issue 002, 2015 q3


Making doctor visits to improve prescribing practices

BY Teresa Bartlett, M.D. SVP, Medical Quality, Sedgwick

There are times in our lives when a phone call, text or email just won’t do. Whether it is related to our family, our friends or our daily job responsibilities, some conversations are better face to face. That may include discussions with doctors whose questionable prescribing practices could be harmful for our clients’ employees.

In the workers’ compensation and managed care industries, the primary objective is to help injured employees find the appropriate care so they can get healthy again and return to work. One way to help ensure this is by having systematic rules-based triggers identifying negative prescribing patterns, along with a team of skilled medical professionals who are trained to intervene with alternative treatment recommendations.

Sedgwick’s complex pharmacy management program includes high-level round table discussions with our physicians, nurses, pharmacists and claims examiners. We review the worst of the worst cases client by client. With these cases, sometimes there is a trend: the same prescribers associated with the same bad outcomes.


When we reviewed prescribers in California who were not following guidelines, we found prescription patterns that included dosage levels that were very high and dangerous drug combinations. Many cases included a combination of a pain killer, a muscle relaxer, a tranquilizer and a hypnotic, which is like a sleeping pill. When patients take these four types of drugs for long periods of time, the consequences can be devastating. These four types of drugs are intended to be used for short-term needs and can cause significant impairments when used long-term. When taken in combination, they can cause the injured employee to have difficulty breathing, or become sleepy or groggy all the time and unable to leave the house. Unknowingly adding a common over the counter allergy pill can lead to a tragic outcome.

We decided to take a different approach with the doctors associated with these cases and traveled to their offices to visit with them face to face to see if we could make a difference and bring about positive changes in their prescribing habits. We found that many of the doctors, who were among the top narcotics prescribers in California, seemed overly comfortable with the dangerous combinations. We encountered both positive and negative responses when we reminded them of the California pain guidelines and the Centers for Disease Control and Prevention statistics about prescription drug overdoses. In addition, some of the doctors were only prescribing brand name drugs and some were using a lot of expensive topicals that are not recommended by the Food and Drug Administration (FDA). They were also reminded about patient education regarding driving on controlled substances and storing medications safely.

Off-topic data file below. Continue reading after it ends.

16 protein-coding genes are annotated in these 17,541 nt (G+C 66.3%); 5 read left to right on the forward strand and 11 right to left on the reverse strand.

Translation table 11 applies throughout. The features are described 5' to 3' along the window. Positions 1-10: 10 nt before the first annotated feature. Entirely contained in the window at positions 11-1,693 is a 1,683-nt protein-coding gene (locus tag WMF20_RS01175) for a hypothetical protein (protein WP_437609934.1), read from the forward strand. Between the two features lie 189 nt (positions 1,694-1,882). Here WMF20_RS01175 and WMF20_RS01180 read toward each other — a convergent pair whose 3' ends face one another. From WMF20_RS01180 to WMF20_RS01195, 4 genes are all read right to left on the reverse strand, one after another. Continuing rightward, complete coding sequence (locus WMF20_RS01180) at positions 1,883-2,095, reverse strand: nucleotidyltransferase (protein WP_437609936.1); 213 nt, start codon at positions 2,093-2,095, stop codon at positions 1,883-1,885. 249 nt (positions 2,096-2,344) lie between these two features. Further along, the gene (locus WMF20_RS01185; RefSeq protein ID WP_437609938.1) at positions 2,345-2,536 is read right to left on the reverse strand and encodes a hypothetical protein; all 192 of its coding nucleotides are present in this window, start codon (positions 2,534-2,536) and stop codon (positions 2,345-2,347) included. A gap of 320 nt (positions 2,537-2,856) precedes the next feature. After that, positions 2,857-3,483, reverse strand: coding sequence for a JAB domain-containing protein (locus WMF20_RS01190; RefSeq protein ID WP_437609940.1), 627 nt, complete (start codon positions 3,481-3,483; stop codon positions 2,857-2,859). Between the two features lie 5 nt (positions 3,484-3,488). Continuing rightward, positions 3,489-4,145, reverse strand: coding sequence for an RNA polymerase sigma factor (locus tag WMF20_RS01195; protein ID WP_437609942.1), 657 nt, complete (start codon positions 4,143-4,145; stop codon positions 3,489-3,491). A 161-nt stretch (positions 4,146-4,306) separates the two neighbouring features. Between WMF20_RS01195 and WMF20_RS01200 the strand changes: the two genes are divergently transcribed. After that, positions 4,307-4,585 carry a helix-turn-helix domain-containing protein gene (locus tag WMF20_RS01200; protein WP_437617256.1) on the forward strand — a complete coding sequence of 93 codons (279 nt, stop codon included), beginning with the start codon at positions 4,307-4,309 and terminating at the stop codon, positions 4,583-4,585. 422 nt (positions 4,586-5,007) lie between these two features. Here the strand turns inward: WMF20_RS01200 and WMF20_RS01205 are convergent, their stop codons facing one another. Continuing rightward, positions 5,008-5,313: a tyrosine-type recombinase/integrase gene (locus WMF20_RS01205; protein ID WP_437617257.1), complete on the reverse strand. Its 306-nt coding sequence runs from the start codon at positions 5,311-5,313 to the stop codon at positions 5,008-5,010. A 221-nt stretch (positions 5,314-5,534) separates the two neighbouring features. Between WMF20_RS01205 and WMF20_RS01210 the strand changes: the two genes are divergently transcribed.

We took the time to have professional discussions with the doctors; consistently emphasizing areas of concern while focusing on:

  • Laws, state guidelines and best practices
  • Suggestions for alternative medications and reduced dosage levels
  • FDA recommendations for pain management and monitoring such as risk assessments, opioid agreements and urine drug screenings

We also discussed problems discovered with the urine drug screenings, which are intended to confirm a patient’s drug usage. Beyond their aberrant prescribing patterns, we learned that many of the doctors were not completing drug screenings because their staff was not trained to do them or they did not have easy access to a lab that performs specialized drug testing. In addition, the urine drug screen may not have reflected an injured employee’s true usage because they could take the medications on the way to the lab or simply not go to the lab at all. Therefore, pre-scheduled drug screens are not effective. We offered the doctors a cost-effective way to complete the screenings in the office using test kits provided by one of our partners. The kits are then mailed back and reports are sent to the physician and to Sedgwick.



In California, our visits prompted many of these offices to take a closer look at their prescribing practices and some agreed to make changes to ensure they are following guidelines. We hope for improved results like we saw after visiting with doctors in West Virginia. In that state, we saw a 30% decrease in opioid prescriptions following our face-to-face interventions with physicians. We also spent some time talking with select doctors in Texas for one of our clients and just knowing we were monitoring their prescribing patterns resulted in improved compliance.

Cross-team participation in the complex pharmacy management evaluation, including our claims examiners, physicians, pharmacists and nurses, allows Sedgwick to identify and address trends that cause concern. Programs that have disconnected points of service don’t allow all of the stakeholders to see the big picture. Through our integrated program, we are broadening the evaluation of prescription drug use to mitigate adverse trends that delay recovery and jeopardize employee well-being and productivity or public safety. Our approach puts the injured employee’s health first – it’s at the heart of everything we do.

issue 002, 2015 q3

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